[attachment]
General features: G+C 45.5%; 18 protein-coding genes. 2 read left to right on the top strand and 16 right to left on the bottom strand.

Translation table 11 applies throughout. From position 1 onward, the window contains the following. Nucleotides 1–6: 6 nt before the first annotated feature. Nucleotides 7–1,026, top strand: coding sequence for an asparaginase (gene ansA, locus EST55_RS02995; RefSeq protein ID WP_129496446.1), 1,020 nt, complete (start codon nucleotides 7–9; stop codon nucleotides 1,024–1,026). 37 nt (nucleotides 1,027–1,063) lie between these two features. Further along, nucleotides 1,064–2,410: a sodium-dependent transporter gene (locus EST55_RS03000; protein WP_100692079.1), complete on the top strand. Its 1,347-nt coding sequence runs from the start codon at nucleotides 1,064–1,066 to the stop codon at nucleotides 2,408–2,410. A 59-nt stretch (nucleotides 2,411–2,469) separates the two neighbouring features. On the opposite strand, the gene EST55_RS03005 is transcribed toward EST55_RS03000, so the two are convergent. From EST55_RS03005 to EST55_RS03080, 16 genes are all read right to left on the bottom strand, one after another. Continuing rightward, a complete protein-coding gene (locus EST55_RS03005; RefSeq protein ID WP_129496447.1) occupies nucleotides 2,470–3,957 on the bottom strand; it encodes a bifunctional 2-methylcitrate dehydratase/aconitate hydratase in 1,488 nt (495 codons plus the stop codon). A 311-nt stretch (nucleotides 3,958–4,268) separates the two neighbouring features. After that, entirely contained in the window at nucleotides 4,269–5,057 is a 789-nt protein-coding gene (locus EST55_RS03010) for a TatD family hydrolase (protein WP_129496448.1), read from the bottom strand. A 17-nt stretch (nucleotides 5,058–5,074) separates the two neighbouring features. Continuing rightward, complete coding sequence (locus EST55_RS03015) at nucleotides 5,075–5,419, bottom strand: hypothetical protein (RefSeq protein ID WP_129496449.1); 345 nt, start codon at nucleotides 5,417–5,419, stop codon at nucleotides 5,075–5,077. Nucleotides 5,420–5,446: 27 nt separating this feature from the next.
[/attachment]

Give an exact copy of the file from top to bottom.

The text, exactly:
General features: G+C 45.5%; 18 protein-coding genes. 2 read left to right on the top strand and 16 right to left on the bottom strand.

Translation table 11 applies throughout. From position 1 onward, the window contains the following. Nucleotides 1–6: 6 nt before the first annotated feature. Nucleotides 7–1,026, top strand: coding sequence for an asparaginase (gene ansA, locus EST55_RS02995; RefSeq protein ID WP_129496446.1), 1,020 nt, complete (start codon nucleotides 7–9; stop codon nucleotides 1,024–1,026). 37 nt (nucleotides 1,027–1,063) lie between these two features. Further along, nucleotides 1,064–2,410: a sodium-dependent transporter gene (locus EST55_RS03000; protein WP_100692079.1), complete on the top strand. Its 1,347-nt coding sequence runs from the start codon at nucleotides 1,064–1,066 to the stop codon at nucleotides 2,408–2,410. A 59-nt stretch (nucleotides 2,411–2,469) separates the two neighbouring features. On the opposite strand, the gene EST55_RS03005 is transcribed toward EST55_RS03000, so the two are convergent. From EST55_RS03005 to EST55_RS03080, 16 genes are all read right to left on the bottom strand, one after another. Continuing rightward, a complete protein-coding gene (locus EST55_RS03005; RefSeq protein ID WP_129496447.1) occupies nucleotides 2,470–3,957 on the bottom strand; it encodes a bifunctional 2-methylcitrate dehydratase/aconitate hydratase in 1,488 nt (495 codons plus the stop codon). A 311-nt stretch (nucleotides 3,958–4,268) separates the two neighbouring features. After that, entirely contained in the window at nucleotides 4,269–5,057 is a 789-nt protein-coding gene (locus EST55_RS03010) for a TatD family hydrolase (protein WP_129496448.1), read from the bottom strand. A 17-nt stretch (nucleotides 5,058–5,074) separates the two neighbouring features. Continuing rightward, complete coding sequence (locus EST55_RS03015) at nucleotides 5,075–5,419, bottom strand: hypothetical protein (RefSeq protein ID WP_129496449.1); 345 nt, start codon at nucleotides 5,417–5,419, stop codon at nucleotides 5,075–5,077. Nucleotides 5,420–5,446: 27 nt separating this feature from the next.